Foss, Lukas, 1922-2009, American composer, pianist, and conductor, b. Berlin as Lukas Fuchs. He came to the United States in 1937, attended the Curtis Institute in Philadelphia, studied conducting with Serge Koussevitzky and composition with Paul Hindemith at Yale, and became a citizen in 1942. His composition Four Inventions, for piano, was published when he was 15. In 1957, while a professor of composition at the Univ. of California, Los Angeles, he founded the Improvisation Chamber Ensemble, which performed many of his experimental works. From 1963 to 1970 he was music director and conductor of the Buffalo Philharmonic Orchestra, where he became noted for performing avant-garde compositions. Teaching at the State Univ. of New York at Buffalo during this period, he also founded (1963) its Center for Creative and Performing Arts. In 1971 he was named music director of what became the Brooklyn Philharmonic, transforming a community ensemble into a significant New York orchestra; he remained in the post until 1990. He also directed the Jerusalem Symphony (1972-76) and the Milwaukee Symphony Orchestra (1980-86).

As a composer, Foss created a wide variety of works in a great many musical forms. He was initially influenced by American composers, notably Aaron Copland, and produced traditional works such as The Tempest (1942), an orchestral suite; The Prairie (1944), a cantata based on Carl Sandburg's poem; and Griffelkin (1955), an opera. His later interest in improvisational techniques and aleatory music is reflected in such works as his chamber piece Elytres (1964). Still later, he turned to minimalism and a postmodern eclecticism, as in his Renaissance Concerto (1986).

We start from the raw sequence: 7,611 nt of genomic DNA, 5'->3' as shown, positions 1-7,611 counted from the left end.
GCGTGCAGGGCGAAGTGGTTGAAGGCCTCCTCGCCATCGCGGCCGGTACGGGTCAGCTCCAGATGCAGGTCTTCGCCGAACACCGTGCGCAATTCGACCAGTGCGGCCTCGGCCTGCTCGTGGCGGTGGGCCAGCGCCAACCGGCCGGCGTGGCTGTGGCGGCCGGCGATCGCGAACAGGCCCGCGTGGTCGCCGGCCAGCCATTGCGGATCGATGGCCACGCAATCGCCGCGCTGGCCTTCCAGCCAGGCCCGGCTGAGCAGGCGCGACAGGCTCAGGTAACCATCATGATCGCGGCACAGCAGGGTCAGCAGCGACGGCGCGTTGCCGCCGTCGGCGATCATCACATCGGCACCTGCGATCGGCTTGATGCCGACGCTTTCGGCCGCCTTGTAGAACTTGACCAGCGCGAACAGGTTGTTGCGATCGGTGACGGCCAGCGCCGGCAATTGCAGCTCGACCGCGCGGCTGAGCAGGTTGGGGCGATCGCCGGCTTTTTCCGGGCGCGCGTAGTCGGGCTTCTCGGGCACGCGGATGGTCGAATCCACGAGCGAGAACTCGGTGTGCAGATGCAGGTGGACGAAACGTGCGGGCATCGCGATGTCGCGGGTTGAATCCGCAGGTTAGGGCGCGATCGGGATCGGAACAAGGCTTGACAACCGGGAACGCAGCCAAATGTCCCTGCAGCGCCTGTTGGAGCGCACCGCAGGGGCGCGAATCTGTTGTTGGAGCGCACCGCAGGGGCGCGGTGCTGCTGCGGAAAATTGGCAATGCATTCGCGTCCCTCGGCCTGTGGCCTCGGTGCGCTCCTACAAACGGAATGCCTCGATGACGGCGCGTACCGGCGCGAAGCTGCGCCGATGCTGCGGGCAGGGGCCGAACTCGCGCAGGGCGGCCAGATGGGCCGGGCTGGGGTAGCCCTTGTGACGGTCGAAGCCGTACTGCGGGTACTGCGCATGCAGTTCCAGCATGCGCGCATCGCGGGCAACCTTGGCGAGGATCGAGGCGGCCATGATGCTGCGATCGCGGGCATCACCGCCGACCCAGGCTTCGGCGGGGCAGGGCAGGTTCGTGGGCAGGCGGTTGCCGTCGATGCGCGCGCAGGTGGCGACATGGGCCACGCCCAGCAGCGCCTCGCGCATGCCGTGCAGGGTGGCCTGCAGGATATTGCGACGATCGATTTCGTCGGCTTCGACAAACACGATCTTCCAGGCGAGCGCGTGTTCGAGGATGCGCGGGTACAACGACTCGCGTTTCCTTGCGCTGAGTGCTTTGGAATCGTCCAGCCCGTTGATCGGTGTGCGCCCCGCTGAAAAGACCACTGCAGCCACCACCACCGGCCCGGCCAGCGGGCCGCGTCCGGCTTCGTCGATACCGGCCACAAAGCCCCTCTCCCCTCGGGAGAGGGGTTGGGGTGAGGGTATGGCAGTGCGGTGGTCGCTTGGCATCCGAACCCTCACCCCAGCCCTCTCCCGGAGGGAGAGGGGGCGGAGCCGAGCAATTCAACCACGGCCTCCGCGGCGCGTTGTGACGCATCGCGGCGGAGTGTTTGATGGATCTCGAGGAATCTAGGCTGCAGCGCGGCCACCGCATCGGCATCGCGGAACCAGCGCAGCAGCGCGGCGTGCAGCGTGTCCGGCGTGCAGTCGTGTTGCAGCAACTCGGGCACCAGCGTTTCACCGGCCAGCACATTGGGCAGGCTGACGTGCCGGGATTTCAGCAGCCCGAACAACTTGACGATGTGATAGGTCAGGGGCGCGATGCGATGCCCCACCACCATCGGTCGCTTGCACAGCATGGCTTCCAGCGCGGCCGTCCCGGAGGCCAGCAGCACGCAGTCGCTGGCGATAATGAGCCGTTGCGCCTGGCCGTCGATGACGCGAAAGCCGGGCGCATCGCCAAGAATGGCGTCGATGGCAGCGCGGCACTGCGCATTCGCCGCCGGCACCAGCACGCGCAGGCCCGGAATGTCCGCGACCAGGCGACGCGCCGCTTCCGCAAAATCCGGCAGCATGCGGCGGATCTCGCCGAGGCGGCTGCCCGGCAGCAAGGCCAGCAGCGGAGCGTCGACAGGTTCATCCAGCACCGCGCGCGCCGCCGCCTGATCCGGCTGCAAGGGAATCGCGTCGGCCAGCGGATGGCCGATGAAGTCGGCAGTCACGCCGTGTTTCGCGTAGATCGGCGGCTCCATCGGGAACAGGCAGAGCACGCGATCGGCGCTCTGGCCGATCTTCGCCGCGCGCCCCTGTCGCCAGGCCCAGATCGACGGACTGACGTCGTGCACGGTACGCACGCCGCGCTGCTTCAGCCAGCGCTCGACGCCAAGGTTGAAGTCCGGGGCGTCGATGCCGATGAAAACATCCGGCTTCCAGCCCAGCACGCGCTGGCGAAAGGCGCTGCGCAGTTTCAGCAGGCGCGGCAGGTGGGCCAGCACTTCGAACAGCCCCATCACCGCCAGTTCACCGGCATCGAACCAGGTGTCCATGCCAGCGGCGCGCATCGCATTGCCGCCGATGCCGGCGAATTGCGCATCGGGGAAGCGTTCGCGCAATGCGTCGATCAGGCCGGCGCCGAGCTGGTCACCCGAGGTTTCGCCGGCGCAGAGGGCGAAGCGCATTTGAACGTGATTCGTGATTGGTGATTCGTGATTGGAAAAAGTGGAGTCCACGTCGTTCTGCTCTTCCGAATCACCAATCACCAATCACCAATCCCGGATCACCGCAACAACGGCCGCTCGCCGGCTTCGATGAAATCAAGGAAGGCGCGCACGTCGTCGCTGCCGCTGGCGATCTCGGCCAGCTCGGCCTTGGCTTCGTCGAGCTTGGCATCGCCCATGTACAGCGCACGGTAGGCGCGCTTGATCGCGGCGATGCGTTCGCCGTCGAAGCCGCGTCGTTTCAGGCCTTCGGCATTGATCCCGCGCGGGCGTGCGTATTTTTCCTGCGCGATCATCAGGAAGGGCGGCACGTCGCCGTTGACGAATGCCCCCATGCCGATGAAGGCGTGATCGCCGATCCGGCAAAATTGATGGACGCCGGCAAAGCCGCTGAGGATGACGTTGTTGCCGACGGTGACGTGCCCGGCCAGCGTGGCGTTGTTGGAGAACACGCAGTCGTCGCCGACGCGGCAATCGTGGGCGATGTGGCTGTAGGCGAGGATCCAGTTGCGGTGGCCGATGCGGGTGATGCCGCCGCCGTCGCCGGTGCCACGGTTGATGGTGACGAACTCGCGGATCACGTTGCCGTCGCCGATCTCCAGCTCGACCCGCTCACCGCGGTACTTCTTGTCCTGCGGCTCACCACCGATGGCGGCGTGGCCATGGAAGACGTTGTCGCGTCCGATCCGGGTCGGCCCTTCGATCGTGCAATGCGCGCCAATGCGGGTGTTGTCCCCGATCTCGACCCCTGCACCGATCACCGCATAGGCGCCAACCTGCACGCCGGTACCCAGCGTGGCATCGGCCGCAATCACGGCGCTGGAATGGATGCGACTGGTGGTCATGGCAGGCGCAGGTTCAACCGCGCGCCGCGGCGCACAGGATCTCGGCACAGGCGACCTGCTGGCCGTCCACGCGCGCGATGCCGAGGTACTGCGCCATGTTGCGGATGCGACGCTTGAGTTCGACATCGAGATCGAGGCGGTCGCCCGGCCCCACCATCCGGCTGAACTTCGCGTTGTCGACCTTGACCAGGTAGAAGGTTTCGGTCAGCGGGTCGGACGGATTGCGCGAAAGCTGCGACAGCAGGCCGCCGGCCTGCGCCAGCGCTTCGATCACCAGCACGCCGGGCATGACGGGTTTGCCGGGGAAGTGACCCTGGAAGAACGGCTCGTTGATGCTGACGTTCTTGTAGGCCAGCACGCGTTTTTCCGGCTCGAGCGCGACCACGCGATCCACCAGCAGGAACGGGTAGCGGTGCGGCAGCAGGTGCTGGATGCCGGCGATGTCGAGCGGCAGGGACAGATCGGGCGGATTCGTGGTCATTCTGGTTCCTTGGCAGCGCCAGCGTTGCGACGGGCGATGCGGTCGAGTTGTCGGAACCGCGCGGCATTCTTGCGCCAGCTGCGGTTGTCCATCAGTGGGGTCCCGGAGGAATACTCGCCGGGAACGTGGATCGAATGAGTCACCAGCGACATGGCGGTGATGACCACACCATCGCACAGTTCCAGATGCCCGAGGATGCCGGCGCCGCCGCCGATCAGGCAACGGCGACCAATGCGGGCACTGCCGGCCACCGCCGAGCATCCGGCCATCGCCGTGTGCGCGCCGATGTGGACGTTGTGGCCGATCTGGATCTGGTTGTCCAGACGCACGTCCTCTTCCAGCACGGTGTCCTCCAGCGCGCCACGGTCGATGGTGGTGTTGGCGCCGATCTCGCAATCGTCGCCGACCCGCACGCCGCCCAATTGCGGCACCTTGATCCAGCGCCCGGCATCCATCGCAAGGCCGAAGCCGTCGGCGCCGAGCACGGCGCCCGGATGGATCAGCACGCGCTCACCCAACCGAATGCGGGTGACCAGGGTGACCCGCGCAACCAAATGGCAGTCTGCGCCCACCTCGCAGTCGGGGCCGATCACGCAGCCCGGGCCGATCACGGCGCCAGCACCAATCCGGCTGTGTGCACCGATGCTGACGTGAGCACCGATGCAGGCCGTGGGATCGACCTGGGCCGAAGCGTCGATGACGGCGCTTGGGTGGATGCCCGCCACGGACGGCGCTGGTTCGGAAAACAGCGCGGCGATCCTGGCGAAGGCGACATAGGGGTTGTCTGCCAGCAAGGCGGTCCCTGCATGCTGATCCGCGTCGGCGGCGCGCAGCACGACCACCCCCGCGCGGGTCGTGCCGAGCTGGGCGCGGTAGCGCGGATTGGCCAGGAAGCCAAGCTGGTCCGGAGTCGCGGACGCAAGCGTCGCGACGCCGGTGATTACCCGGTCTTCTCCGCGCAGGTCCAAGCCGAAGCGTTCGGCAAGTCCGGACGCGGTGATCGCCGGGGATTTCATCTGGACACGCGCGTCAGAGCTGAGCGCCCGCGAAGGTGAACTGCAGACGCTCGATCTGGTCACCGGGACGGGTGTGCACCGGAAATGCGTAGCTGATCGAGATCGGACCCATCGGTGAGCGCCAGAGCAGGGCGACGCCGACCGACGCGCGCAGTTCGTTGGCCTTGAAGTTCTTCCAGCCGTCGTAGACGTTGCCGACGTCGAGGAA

See K. L. Perone, Lukas Foss: A Bio-Bibliography (1991).

Foss is a town in Washita County, Oklahoma, United States. During World War II, the town boasted a population of over 300 residents, relying primarily on Route 66 travellers (which passed half a mile south of the city) and a U.S. naval base south of the town that operated during wartime. A gas station and a café also operated in the town around that time. The population was 127 at the 2000 census.


Foss is located at (35.453305, -99.170754), elevation 1,629 feet (497 m).

According to the United States Census Bureau, the town has a total area of 0.7 square miles (1.9 km²), all of it land.


As of the census of 2000, there were 127 people, 55 households, and 38 families residing in the town. The population density was 174.9 people per square mile (67.2/km²). There were 69 housing units at an average density of 95.0/sq mi (36.5/km²). The racial makeup of the town was 81.89% White, 7.09% Native American, 0.79% Asian, 3.94% from other races, and 6.30% from two or more races. Hispanic or Latino of any race were 7.87% of the population.

There were 55 households out of which 25.5% had children under the age of 18 living with them, 50.9% were married couples living together, 10.9% had a female householder with no husband present, and 30.9% were non-families. 29.1% of all households were made up of individuals and 5.5% had someone living alone who was 65 years of age or older. The average household size was 2.31 and the average family size was 2.84.

In the town the population was spread out with 23.6% under the age of 18, 5.5% from 18 to 24, 27.6% from 25 to 44, 31.5% from 45 to 64, and 11.8% who were 65 years of age or older. The median age was 39 years. For every 100 females there were 95.4 males. For every 100 females age 18 and over, there were 115.6 males.

The median income for a household in the town was $29,375, and the median income for a family was $33,750. Males had a median income of $35,750 versus $15,625 for females. The per capita income for the town was $12,168. There were 11.1% of families and 10.4% of the population living below the poverty line, including 11.4% of under eighteens and none of those over 64.


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